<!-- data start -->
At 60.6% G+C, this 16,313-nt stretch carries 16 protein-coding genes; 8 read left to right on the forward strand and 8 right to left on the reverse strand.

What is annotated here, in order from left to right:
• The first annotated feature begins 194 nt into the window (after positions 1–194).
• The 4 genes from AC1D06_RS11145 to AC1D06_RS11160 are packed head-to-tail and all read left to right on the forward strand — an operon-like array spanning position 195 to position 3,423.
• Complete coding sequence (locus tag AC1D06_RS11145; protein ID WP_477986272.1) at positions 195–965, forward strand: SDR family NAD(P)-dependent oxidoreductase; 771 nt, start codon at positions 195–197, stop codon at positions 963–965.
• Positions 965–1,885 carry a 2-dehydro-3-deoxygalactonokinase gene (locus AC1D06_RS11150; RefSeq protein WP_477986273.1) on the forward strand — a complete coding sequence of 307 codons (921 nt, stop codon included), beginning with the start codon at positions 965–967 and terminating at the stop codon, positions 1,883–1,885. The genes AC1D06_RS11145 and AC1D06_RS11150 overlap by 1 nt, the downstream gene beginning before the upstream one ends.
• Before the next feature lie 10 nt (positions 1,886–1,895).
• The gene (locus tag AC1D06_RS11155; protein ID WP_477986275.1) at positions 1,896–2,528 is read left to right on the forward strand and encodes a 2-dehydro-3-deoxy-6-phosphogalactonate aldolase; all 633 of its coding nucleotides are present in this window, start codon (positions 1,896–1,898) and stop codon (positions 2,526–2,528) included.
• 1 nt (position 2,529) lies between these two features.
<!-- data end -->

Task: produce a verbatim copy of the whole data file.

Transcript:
At 60.6% G+C, this 16,313-nt stretch carries 16 protein-coding genes; 8 read left to right on the forward strand and 8 right to left on the reverse strand.

What is annotated here, in order from left to right:
• The first annotated feature begins 194 nt into the window (after positions 1–194).
• The 4 genes from AC1D06_RS11145 to AC1D06_RS11160 are packed head-to-tail and all read left to right on the forward strand — an operon-like array spanning position 195 to position 3,423.
• Complete coding sequence (locus tag AC1D06_RS11145; protein ID WP_477986272.1) at positions 195–965, forward strand: SDR family NAD(P)-dependent oxidoreductase; 771 nt, start codon at positions 195–197, stop codon at positions 963–965.
• Positions 965–1,885 carry a 2-dehydro-3-deoxygalactonokinase gene (locus AC1D06_RS11150; RefSeq protein WP_477986273.1) on the forward strand — a complete coding sequence of 307 codons (921 nt, stop codon included), beginning with the start codon at positions 965–967 and terminating at the stop codon, positions 1,883–1,885. The genes AC1D06_RS11145 and AC1D06_RS11150 overlap by 1 nt, the downstream gene beginning before the upstream one ends.
• Before the next feature lie 10 nt (positions 1,886–1,895).
• The gene (locus tag AC1D06_RS11155; protein ID WP_477986275.1) at positions 1,896–2,528 is read left to right on the forward strand and encodes a 2-dehydro-3-deoxy-6-phosphogalactonate aldolase; all 633 of its coding nucleotides are present in this window, start codon (positions 1,896–1,898) and stop codon (positions 2,526–2,528) included.
• 1 nt (position 2,529) lies between these two features.